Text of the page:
Getting Ready for Flu Season: Should I Get Vaccinated?
If you’re like many people, your “to do” list is growing longer and longer now that the warm months are behind us. Maybe your list involves packing away the beach supplies, pulling out your warmer clothes, or doing yard work to prepare for that dreaded white stuff. Does your list of to dos also include getting a flu shot?
The Centers for Disease Control and Prevention (CDC) recommends that everyone 6 months of age or older be vaccinated annually against influenza. Mayo Clinic recommends annual influenza vaccination to all transplant candidates, transplant recipients, their caregivers and other close contacts. As a transplant patient, you should not receive the FluMist, nor should any of your caregivers or close contacts. The FluMist is a live virus vaccine and could cause you to become ill. Although not 100% effective, getting a flu shot is worth the needle stick. Flu shots are the most effective way to prevent influenza and its complications.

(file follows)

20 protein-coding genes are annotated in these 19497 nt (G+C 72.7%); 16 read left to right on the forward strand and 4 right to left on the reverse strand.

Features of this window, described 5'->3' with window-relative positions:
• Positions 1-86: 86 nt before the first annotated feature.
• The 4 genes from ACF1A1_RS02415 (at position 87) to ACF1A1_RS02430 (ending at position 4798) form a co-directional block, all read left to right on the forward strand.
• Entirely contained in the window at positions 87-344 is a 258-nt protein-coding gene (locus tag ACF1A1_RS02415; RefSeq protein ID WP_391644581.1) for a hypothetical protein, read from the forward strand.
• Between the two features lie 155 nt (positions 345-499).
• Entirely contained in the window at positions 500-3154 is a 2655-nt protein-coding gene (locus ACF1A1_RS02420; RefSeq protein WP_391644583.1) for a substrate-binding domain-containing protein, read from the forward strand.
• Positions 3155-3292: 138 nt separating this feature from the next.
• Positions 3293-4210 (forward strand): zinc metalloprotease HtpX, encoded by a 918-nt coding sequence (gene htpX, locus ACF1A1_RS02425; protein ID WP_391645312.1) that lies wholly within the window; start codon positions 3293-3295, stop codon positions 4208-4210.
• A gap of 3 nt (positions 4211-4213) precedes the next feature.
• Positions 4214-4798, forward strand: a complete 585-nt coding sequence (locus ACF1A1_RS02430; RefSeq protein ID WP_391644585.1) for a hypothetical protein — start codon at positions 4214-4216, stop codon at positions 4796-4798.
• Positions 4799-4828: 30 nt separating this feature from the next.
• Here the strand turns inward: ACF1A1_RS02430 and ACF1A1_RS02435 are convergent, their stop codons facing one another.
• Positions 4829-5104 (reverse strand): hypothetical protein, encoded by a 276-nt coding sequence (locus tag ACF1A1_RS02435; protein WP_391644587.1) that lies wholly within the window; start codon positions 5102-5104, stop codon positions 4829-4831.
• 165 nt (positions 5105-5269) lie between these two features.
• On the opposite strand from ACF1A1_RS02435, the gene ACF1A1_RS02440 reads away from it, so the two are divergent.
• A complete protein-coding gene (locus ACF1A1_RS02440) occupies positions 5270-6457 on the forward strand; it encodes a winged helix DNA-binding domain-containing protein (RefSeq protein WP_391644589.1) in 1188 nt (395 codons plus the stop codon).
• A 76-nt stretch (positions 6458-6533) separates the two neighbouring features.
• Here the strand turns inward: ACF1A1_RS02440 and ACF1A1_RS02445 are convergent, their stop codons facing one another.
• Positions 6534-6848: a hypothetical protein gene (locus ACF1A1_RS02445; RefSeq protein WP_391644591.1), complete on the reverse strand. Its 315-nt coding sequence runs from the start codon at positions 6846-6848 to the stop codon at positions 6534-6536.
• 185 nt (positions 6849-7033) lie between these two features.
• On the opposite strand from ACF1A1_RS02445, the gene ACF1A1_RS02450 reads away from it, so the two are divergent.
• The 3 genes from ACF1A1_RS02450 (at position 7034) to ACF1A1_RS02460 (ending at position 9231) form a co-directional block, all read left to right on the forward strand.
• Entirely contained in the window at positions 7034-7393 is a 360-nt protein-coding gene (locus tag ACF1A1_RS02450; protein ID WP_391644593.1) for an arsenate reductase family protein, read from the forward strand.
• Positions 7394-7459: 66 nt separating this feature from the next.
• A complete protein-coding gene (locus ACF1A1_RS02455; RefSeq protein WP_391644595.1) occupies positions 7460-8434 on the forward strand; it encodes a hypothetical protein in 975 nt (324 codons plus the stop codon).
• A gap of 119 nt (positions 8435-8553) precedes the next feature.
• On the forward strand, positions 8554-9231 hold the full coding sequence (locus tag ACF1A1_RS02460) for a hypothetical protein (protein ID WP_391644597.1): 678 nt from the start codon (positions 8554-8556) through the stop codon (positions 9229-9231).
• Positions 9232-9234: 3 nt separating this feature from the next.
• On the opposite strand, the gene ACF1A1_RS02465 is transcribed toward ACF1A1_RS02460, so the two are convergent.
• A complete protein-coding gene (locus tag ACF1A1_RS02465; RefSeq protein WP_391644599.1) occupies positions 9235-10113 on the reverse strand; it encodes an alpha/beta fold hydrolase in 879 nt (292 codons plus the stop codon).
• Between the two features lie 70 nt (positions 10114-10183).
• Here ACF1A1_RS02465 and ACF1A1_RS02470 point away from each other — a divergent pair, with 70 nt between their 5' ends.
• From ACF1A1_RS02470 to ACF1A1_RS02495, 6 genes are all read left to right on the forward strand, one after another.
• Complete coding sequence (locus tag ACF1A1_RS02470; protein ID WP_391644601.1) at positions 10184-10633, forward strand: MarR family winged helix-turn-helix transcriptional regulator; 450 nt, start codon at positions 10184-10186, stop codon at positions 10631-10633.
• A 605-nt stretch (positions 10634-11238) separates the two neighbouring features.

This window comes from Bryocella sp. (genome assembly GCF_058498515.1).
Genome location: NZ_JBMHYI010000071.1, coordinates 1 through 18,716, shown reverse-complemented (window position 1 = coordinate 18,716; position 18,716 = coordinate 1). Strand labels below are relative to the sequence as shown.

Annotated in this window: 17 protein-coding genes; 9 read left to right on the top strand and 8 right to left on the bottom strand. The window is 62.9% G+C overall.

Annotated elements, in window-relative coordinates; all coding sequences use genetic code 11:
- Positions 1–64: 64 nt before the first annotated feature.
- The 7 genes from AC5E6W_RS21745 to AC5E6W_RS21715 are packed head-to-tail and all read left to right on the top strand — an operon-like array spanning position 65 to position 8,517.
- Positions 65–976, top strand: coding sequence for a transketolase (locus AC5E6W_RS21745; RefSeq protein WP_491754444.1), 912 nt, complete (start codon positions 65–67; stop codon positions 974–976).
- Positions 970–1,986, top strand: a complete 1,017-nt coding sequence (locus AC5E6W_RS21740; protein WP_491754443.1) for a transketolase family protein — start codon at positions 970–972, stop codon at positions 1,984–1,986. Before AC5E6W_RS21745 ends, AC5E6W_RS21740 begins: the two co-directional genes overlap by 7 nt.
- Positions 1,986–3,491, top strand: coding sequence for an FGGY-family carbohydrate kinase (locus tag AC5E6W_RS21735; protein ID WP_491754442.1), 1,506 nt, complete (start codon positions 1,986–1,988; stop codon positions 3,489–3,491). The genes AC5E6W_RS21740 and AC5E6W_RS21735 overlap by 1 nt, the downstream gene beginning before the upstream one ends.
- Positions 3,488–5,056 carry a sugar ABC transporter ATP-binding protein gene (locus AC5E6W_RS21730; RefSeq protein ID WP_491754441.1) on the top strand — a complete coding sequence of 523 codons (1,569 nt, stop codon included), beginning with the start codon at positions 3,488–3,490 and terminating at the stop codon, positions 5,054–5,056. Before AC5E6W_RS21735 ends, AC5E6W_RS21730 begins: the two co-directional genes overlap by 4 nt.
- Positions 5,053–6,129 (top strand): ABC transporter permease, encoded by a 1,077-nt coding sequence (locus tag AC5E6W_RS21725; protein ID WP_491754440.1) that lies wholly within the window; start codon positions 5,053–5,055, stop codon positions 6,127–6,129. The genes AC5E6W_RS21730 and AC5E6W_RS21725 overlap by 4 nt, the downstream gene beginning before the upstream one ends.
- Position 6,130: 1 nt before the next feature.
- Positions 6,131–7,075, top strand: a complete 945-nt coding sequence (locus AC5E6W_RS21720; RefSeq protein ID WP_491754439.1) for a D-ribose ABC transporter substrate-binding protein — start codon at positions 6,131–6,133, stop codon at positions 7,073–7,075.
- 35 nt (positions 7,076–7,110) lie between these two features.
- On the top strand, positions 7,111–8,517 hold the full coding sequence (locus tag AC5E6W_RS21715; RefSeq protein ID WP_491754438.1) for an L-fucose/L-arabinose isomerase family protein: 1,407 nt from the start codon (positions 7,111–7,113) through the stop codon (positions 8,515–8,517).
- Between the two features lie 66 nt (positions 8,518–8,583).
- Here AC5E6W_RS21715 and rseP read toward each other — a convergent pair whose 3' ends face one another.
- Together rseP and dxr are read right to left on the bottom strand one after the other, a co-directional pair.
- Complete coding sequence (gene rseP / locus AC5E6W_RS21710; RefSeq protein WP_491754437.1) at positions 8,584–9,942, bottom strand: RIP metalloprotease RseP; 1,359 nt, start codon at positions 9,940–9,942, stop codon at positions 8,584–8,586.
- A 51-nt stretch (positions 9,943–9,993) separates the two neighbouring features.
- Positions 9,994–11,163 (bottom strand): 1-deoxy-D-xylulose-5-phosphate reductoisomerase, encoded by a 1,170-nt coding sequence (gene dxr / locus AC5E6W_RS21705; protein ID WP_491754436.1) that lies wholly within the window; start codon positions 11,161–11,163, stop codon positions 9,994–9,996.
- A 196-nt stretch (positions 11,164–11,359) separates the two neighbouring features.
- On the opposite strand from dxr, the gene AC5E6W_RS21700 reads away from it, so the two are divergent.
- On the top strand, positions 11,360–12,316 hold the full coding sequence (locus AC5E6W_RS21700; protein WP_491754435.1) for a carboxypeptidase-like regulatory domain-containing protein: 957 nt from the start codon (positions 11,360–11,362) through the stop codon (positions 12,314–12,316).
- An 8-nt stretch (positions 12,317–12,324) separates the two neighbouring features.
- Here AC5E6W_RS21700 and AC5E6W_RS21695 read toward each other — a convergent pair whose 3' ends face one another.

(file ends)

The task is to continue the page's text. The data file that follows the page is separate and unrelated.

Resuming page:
If you are a transplant patient at another facility, contact your care team to ask about their recommendations for the flu season.
What you can do
In addition to getting your flu shot, remember to practice good hygiene as another safeguard against flu season.
- Wash your hands often and thoroughly with soap and water
- Use an alcohol-based sanitizer on your hands if soap and water aren't available
- Avoid touching your eyes, nose or mouth whenever possible
- Avoid crowds when the flu is most prevalent in your area
- Get plenty of sleep, exercise regularly, drink plenty of fluids, eat a nutritious diet, and manage your stress
Do you get your flu shot every year? Tell us about your experience.